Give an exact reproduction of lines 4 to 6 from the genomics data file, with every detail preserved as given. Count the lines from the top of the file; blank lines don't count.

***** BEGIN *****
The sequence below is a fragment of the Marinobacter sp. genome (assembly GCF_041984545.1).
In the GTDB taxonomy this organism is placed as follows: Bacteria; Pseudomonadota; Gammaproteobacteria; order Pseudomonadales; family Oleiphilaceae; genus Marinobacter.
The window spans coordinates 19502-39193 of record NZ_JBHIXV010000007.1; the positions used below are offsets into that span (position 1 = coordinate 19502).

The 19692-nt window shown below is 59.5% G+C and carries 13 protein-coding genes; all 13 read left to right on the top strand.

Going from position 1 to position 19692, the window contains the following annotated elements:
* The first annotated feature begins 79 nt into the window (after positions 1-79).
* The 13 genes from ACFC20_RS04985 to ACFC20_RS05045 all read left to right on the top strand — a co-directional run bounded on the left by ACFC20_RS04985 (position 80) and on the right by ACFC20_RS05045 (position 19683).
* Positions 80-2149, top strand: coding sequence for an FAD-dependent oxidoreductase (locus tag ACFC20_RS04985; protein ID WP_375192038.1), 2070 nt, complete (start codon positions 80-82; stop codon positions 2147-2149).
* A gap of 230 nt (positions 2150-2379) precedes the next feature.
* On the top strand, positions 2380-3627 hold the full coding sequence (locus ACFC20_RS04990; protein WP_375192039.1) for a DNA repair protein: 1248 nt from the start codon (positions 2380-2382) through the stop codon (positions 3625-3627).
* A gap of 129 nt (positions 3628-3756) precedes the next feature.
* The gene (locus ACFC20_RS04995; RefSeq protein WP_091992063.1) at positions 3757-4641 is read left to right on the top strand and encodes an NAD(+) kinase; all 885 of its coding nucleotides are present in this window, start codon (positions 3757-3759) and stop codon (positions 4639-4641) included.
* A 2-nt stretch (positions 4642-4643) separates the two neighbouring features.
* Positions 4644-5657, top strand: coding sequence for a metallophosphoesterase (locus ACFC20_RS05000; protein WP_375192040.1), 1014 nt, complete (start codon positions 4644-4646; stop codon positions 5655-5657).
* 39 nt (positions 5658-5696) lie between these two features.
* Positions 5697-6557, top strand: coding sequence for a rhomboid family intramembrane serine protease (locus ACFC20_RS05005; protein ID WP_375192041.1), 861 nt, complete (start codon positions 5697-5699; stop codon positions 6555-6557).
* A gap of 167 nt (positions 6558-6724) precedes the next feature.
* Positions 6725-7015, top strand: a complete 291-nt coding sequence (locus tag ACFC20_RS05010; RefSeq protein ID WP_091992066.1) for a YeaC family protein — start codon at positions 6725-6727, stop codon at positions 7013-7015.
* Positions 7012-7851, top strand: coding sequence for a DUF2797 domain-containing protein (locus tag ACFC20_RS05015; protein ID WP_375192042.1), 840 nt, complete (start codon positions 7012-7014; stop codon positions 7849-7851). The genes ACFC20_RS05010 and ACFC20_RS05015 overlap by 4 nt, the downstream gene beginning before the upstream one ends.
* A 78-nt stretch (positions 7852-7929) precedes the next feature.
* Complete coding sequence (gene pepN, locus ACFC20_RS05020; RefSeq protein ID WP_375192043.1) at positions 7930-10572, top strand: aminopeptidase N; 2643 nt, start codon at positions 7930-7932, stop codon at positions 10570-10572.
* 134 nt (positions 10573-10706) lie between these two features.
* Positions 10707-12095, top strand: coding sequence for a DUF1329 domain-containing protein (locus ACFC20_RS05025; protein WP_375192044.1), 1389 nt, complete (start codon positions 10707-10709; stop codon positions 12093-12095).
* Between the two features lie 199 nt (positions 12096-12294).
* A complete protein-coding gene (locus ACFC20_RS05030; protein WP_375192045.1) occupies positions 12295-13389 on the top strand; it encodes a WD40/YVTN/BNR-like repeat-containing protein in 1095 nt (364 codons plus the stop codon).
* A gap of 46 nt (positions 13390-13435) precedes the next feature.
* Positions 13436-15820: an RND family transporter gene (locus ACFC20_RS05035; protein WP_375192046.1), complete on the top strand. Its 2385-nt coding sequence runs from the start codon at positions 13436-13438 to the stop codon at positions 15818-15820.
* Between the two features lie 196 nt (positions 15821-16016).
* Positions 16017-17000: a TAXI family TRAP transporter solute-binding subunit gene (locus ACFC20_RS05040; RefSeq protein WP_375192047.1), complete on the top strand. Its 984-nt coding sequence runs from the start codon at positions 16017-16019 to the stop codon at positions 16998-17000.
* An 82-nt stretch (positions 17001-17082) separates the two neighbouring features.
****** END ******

The 19692-nt window shown below is 59.5% G+C and carries 13 protein-coding genes; all 13 read left to right on the top strand.

Going from position 1 to position 19692, the window contains the following annotated elements:
* The first annotated feature begins 79 nt into the window (after positions 1-79).